One of the main virtues attributed to smart cards is that some transactions based on smart cards, such as payments and authentication, can be performed using the smart card, without connection to a database. Of course, this freedom from a link to a database only has value as long as the secrets in the card resist attacks. One can try to modify the smart card technology so as to reach a level of security considered sufficient. Such an approach is taken for example in U.S. patent application Ser. No. 09/397,503 entitled “METHOD AND APPARATUS FOR PRODUCING DUPLICATION- AND IMITATION-RESISTANT IDENTIFYING MARKS ON OBJECTS, AND DUPLICATION- AND IMITATION-RESISTANT OBJECTS” by N. Amer et al, assigned to the present assignee and incorporated herein by reference. That approach requires a smart card reader with quite different characteristics than those of present smart card readers.
Another approach, used in the present invention, sacrifices part of the full off-line usability of smart cards to insure accrued security.
Thus, improvements in the security of smart cards are surely useful, but some radically new approaches must be used. One approach may include ensuring the physical security of the card, but this might not be enough to prevent producing huge amounts of false smart cards once one of them has been successfully attacked.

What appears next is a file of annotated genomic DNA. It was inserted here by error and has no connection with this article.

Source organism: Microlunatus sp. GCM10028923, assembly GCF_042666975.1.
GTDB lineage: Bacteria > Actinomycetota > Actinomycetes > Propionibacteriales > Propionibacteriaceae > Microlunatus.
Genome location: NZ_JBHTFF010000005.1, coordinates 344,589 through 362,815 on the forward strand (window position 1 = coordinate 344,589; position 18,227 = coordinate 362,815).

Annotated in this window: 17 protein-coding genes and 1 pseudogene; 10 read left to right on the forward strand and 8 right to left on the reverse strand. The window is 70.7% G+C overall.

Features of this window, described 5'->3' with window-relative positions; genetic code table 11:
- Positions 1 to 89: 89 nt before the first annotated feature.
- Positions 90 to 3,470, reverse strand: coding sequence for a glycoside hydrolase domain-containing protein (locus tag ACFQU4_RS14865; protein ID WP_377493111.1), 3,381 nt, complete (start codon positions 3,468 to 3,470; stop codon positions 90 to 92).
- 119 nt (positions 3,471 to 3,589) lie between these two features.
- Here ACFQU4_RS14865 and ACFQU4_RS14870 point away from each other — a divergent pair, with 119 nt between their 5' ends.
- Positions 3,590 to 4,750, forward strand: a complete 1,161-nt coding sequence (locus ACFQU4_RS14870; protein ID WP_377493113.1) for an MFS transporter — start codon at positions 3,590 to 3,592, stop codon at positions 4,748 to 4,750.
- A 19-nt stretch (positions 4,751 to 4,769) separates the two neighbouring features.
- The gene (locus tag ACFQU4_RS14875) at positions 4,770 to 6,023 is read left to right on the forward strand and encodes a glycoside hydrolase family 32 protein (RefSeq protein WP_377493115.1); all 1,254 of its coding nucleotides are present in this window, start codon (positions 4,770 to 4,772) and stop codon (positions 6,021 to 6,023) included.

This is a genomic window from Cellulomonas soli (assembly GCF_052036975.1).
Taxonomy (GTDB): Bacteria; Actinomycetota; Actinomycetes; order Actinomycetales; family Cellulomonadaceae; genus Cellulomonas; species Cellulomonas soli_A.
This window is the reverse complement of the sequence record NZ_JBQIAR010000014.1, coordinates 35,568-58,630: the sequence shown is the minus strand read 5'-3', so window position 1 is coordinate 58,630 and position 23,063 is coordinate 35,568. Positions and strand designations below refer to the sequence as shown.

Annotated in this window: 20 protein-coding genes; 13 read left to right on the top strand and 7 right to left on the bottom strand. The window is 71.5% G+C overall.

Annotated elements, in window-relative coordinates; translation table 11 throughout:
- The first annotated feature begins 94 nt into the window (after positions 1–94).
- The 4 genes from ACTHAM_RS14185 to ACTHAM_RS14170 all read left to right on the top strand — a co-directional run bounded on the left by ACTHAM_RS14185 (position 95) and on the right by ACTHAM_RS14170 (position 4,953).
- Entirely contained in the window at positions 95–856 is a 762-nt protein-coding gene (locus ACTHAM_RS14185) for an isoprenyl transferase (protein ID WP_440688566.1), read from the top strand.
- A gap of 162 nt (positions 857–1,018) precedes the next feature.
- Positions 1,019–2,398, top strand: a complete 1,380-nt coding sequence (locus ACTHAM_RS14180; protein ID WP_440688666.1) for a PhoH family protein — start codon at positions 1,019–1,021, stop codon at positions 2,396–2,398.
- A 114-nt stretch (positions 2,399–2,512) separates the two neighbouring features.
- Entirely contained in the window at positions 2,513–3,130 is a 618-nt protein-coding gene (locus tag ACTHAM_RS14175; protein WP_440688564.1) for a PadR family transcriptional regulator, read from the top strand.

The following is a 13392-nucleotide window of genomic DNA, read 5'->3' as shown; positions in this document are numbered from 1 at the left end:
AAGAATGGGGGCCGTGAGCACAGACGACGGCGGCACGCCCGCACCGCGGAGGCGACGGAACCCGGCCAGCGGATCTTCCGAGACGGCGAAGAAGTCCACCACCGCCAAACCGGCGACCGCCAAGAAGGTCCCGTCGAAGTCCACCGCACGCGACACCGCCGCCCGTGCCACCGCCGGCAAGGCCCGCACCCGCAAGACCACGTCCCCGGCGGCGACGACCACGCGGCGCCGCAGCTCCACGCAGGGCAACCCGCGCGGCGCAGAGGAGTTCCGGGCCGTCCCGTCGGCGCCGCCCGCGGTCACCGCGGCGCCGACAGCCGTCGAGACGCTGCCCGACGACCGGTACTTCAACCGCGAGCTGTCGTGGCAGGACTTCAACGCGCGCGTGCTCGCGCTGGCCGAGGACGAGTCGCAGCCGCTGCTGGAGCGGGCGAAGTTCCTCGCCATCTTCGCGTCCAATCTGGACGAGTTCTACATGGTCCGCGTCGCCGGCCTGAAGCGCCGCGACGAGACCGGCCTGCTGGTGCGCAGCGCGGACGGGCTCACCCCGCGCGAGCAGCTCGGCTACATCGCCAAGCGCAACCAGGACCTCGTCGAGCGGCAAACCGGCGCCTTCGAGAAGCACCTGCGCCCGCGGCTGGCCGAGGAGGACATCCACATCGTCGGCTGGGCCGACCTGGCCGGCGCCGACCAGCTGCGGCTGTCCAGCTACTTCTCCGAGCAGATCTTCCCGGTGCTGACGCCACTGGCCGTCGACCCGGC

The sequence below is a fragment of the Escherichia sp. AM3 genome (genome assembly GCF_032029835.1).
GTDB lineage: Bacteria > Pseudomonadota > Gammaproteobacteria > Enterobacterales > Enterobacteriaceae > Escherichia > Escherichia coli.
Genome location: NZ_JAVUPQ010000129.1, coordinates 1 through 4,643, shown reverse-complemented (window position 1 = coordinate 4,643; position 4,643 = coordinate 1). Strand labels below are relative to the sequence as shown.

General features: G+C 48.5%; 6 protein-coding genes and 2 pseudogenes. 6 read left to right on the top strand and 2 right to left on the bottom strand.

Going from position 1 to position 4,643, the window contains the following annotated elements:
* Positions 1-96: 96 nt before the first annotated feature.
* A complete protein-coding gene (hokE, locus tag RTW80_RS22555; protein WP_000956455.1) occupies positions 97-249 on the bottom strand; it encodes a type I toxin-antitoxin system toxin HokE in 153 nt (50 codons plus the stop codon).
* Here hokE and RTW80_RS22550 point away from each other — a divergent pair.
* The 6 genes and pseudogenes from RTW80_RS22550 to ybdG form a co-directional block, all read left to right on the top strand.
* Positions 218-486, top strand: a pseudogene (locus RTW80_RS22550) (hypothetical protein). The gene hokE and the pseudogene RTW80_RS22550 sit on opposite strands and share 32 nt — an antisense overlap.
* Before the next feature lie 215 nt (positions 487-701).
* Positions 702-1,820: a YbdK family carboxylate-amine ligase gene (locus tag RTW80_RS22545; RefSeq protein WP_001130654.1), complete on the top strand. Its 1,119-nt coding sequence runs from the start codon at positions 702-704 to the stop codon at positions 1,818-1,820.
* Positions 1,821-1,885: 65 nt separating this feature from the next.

Hence, in conventional cards, counterfeiting/duplication is not rendered difficult since confidential information is carried on the card and an unscrupulous person may find the information simply by looking at/reading the energy construction inside of the card. That is, with a plurality of readings of the card, the information held within the card can be easily detected.
However, no conventional method (and system) has addressed such problems.
In view of the foregoing and other problems of the conventional methods and systems, an object of the present invention is to provide a method (and system) in which counterfeiting and cloning of smart cards is made more difficult and/or less profitable.
In a first aspect of the present invention, a method (and system) is provided which is based on cryptography with the cryptographic structure/key not being carried on the smart card.
More specifically, the smart-card-type of security, often all carried on the card itself, is complemented in the present invention by extra protection depending on cryptography, with the cryptographic structure (e.g., a key) not being carried by the card and which cannot be accessed completely by a predetermined small number of readings, and in fact the cryptographic structure can only be built by whoever emits the card or the agent thereof.
This principle prevents the creating of false cards different from the legitimate ones, but does not prevent the fabrication of as many clones one wishes of a given legitimate smart card. Thus, the invention also provides a mechanism of protection designed to prevent and/or discourage both copying and creation of new cards.
Thus, the present invention provides a new implementation of smart cards and provides the readers which can be used in combination with such smart cards. These cards necessitate more connections to a data base than typical, conventional smart cards, but far less than credit cards.